Oxygen deprivation is a silent killer. Oxygen-depleting gases, such as nitrogen, argon, and helium, are odorless and colorless, making leaks impossible to detect, unless appropriate monitoring is in place.
PureAire oxygen deficiency monitors can be used to monitor nitrogen, argon, and helium. Carbon dioxide can also be monitored with PureAire’s dual oxygen/carbon dioxide monitor.
PureAire uses a proprietary, non-depleting, zirconium oxide sensor that will last up to 10 years in a normal environment without needing to be replaced.
PureAire’s sensors do not operate under partial pressure, meaning that a PureAire sensor will not need to be adjusted to account for different elevations. Additionally, the sensors will not drift due to changes in barometric pressure.
In contrast, other gas detection companies use depleting, electrochemical sensors. These sensors, because they are depleting, operate for 1-2 years before needing to be replaced. Electrochemical sensors do not offer long-term solutions to companies committed to safety.
PureAire sensors are built to last 10 years. Often, the sensors work much longer. In fact, some of our first customers who started using PureAire products in 1997 report that the sensors are still in operation today.
On the other hand, an oxygen monitor that uses a depleting, electrochemical sensor is like a battery in that, as the sensor depletes, it begins to lose its power and responsiveness. In order to operate accurately, electrochemical sensors must be calibrated frequently.
PureAire sensors are made of non-depleting zirconium oxide, and calibration is typically not required.
However, a visual check of the monitor should be done once a year to verify that the sensor is functioning properly, and span adjustments should be done, as necessary. The sensor requires periodic testing with nitrogen to verify the sensor’s response to low oxygen levels.
In contrast, electrochemical sensors, because they deplete over time, will need to be calibrated every 2-3 months and totally replaced every 1-2 years.
Switching to a PureAire non-depleting, zirconium oxide sensor will save you time and money, while ensuring the safety of your workers and facility.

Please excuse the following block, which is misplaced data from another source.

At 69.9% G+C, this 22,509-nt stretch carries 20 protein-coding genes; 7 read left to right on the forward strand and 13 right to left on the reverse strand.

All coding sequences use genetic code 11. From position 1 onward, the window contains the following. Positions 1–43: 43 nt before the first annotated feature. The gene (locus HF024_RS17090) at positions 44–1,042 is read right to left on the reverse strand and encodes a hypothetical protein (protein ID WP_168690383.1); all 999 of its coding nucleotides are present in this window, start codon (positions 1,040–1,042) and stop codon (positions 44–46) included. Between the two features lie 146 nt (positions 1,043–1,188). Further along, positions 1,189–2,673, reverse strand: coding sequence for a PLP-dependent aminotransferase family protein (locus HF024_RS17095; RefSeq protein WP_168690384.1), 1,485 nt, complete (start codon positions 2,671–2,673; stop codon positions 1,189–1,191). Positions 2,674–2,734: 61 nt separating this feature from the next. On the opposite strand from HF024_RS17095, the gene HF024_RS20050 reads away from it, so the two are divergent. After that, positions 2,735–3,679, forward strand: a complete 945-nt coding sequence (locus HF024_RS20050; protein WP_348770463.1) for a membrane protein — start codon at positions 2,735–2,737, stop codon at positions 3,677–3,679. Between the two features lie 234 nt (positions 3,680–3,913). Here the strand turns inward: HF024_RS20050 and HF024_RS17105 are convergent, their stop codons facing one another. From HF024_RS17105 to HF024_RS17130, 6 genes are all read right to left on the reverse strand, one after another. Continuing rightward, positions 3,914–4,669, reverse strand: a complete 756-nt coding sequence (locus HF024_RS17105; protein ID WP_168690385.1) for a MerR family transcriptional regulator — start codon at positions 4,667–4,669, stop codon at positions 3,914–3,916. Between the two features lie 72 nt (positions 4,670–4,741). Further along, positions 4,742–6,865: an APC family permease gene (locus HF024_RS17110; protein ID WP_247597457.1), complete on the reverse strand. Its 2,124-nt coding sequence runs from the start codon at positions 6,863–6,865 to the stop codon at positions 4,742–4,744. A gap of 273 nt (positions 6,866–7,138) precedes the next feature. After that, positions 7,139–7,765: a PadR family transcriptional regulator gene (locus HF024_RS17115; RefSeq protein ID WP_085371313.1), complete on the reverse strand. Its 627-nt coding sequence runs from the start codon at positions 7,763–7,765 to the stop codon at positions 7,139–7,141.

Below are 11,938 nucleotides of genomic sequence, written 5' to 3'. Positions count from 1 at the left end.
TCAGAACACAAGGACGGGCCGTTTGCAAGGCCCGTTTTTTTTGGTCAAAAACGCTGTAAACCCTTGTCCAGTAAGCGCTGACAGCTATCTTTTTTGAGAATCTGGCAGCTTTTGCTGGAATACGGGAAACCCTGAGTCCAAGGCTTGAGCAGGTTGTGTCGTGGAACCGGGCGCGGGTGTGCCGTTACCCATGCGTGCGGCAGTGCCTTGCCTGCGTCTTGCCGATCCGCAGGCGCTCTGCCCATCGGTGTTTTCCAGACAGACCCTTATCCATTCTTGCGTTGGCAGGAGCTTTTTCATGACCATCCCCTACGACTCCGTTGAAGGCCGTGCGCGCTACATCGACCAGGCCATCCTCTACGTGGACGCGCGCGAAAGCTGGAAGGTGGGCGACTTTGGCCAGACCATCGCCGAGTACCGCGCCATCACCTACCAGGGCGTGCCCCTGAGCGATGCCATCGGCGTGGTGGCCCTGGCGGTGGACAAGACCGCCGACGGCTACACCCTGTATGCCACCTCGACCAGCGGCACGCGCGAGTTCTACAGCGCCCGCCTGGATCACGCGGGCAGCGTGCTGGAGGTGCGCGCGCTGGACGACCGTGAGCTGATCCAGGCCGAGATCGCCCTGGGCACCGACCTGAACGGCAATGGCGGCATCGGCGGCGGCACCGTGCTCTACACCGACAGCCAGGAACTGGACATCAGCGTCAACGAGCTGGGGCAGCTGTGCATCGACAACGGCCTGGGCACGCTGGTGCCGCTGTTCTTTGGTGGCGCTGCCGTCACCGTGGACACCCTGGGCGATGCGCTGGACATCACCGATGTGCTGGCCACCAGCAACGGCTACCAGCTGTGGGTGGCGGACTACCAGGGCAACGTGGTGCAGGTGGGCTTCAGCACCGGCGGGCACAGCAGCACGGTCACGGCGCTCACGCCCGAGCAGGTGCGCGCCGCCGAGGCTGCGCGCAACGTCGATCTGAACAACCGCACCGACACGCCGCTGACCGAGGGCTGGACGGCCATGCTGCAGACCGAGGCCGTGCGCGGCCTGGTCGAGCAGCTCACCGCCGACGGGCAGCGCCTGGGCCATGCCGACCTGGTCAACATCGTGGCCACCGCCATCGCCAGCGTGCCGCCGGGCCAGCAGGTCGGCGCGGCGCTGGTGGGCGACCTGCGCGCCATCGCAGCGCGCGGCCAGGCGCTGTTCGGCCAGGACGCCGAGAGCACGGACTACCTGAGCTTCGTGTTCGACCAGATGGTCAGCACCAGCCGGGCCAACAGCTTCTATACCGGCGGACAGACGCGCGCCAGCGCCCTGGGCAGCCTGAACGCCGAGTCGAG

Since PureAire monitors do not need to be calibrated, you do not need to purchase calibration gas.
Electrochemical sensors offered by other gas detection companies lose accuracy over time and must be calibrated. Calibration recharges and resets the monitor to get an accurate reading. It is important to note that an electrochemical sensor can only be calibrated a finite number of times before it must be discarded.
PureAire’s non-depleting zirconium oxide sensor will not experience drift. Oxygen sensors from PureAire will provide long-lasting, reliable, and accurate monitoring for an average of10+ years.
The oxygen monitor covers an area of approximately 692 square feet when mounted on a wall and should be placed no more than 21 feet from potential leak sources such as gas lines, gas cylinders, or any areas where a gas leak might be expected to occur.
To ensure safety, the maximum distance between two monitors mounted to the same wall, should not exceed 30 feet. However, since cryogenic gases, such as argon, helium, and nitrogen, are unpredictable, we encourage you to contact PureAire for additional guidance specific to your needs.
In most circumstances, PureAire recommends that oxygen monitors be installed 3-5 feet away from gas cylinders or cryogenic gas lines. To enable employees to see the monitor display and verify its performance, PureAire recommends mounting an oxygen monitor 3-5 feet off the ground.
There are other options for mounting an oxygen monitor. For instance, PureAire sensors can sample the air from up to 100 feet away, or be installed within a glovebox, freezer, sealed chamber, or even underground. PureAire monitors can also work in environments that require KF-25 flanges, as well as in nitrogen/argon enriched environments.
PureAire’s Sample Draw Monitors pull a sample flow at a rate of 250 ccs per minute. We recommend using 1/4” OD x 3/16” ID polypropylene sample tubing. Using this internal tubing dimension, to calculate transport (response) time, add 2 seconds per foot of sample tubing. For example, if the sample tube is 10 feet long, the initial response time would be 20 seconds (10ft x 2seconds=20seconds) at 15 feet the response time would be 30 seconds (15ft x 2seconds=30seconds), etc.
The response time when using the entire 100 feet of sample tube will take 3.5 minutes (100ft x 2seconds=200seconds or 3.5minutes) for the sample to reach the monitor.